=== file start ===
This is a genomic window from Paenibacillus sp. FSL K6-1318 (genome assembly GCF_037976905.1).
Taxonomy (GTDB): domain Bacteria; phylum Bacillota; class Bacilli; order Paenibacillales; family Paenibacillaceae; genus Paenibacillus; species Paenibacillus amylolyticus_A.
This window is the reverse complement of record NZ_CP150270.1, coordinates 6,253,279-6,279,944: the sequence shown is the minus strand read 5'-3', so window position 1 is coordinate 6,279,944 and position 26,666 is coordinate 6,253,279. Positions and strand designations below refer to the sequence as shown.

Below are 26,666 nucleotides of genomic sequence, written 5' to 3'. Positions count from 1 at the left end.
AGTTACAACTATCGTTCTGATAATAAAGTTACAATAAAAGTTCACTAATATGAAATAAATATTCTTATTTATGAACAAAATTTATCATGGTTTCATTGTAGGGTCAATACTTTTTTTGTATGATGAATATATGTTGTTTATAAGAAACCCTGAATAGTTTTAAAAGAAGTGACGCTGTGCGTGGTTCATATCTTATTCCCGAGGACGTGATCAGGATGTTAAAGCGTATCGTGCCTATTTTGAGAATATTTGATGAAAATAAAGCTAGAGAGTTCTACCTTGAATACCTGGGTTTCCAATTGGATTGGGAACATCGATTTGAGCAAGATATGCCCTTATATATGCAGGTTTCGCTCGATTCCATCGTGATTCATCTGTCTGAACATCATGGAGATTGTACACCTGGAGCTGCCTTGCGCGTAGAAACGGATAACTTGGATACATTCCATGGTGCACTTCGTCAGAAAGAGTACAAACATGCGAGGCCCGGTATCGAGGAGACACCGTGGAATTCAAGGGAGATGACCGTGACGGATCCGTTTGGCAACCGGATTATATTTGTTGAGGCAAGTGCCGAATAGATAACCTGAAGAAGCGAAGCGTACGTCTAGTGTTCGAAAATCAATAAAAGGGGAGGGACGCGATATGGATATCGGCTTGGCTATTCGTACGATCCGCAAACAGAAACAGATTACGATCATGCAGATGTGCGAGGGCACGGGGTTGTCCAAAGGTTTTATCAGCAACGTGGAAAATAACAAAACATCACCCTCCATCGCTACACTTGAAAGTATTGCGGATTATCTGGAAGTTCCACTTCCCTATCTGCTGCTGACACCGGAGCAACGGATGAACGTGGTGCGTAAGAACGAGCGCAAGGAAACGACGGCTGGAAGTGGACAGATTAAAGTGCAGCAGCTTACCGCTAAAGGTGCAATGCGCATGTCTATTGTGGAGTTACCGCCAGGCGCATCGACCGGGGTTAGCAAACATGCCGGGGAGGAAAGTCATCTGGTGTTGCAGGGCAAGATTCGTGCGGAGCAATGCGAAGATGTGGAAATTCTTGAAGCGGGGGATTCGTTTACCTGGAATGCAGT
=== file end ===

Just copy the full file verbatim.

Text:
This is a genomic window from Paenibacillus sp. FSL K6-1318 (genome assembly GCF_037976905.1).
Taxonomy (GTDB): domain Bacteria; phylum Bacillota; class Bacilli; order Paenibacillales; family Paenibacillaceae; genus Paenibacillus; species Paenibacillus amylolyticus_A.
This window is the reverse complement of record NZ_CP150270.1, coordinates 6,253,279-6,279,944: the sequence shown is the minus strand read 5'-3', so window position 1 is coordinate 6,279,944 and position 26,666 is coordinate 6,253,279. Positions and strand designations below refer to the sequence as shown.

Below are 26,666 nucleotides of genomic sequence, written 5' to 3'. Positions count from 1 at the left end.
AGTTACAACTATCGTTCTGATAATAAAGTTACAATAAAAGTTCACTAATATGAAATAAATATTCTTATTTATGAACAAAATTTATCATGGTTTCATTGTAGGGTCAATACTTTTTTTGTATGATGAATATATGTTGTTTATAAGAAACCCTGAATAGTTTTAAAAGAAGTGACGCTGTGCGTGGTTCATATCTTATTCCCGAGGACGTGATCAGGATGTTAAAGCGTATCGTGCCTATTTTGAGAATATTTGATGAAAATAAAGCTAGAGAGTTCTACCTTGAATACCTGGGTTTCCAATTGGATTGGGAACATCGATTTGAGCAAGATATGCCCTTATATATGCAGGTTTCGCTCGATTCCATCGTGATTCATCTGTCTGAACATCATGGAGATTGTACACCTGGAGCTGCCTTGCGCGTAGAAACGGATAACTTGGATACATTCCATGGTGCACTTCGTCAGAAAGAGTACAAACATGCGAGGCCCGGTATCGAGGAGACACCGTGGAATTCAAGGGAGATGACCGTGACGGATCCGTTTGGCAACCGGATTATATTTGTTGAGGCAAGTGCCGAATAGATAACCTGAAGAAGCGAAGCGTACGTCTAGTGTTCGAAAATCAATAAAAGGGGAGGGACGCGATATGGATATCGGCTTGGCTATTCGTACGATCCGCAAACAGAAACAGATTACGATCATGCAGATGTGCGAGGGCACGGGGTTGTCCAAAGGTTTTATCAGCAACGTGGAAAATAACAAAACATCACCCTCCATCGCTACACTTGAAAGTATTGCGGATTATCTGGAAGTTCCACTTCCCTATCTGCTGCTGACACCGGAGCAACGGATGAACGTGGTGCGTAAGAACGAGCGCAAGGAAACGACGGCTGGAAGTGGACAGATTAAAGTGCAGCAGCTTACCGCTAAAGGTGCAATGCGCATGTCTATTGTGGAGTTACCGCCAGGCGCATCGACCGGGGTTAGCAAACATGCCGGGGAGGAAAGTCATCTGGTGTTGCAGGGCAAGATTCGTGCGGAGCAATGCGAAGATGTGGAAATTCTTGAAGCGGGGGATTCGTTTACCTGGAATGCAGT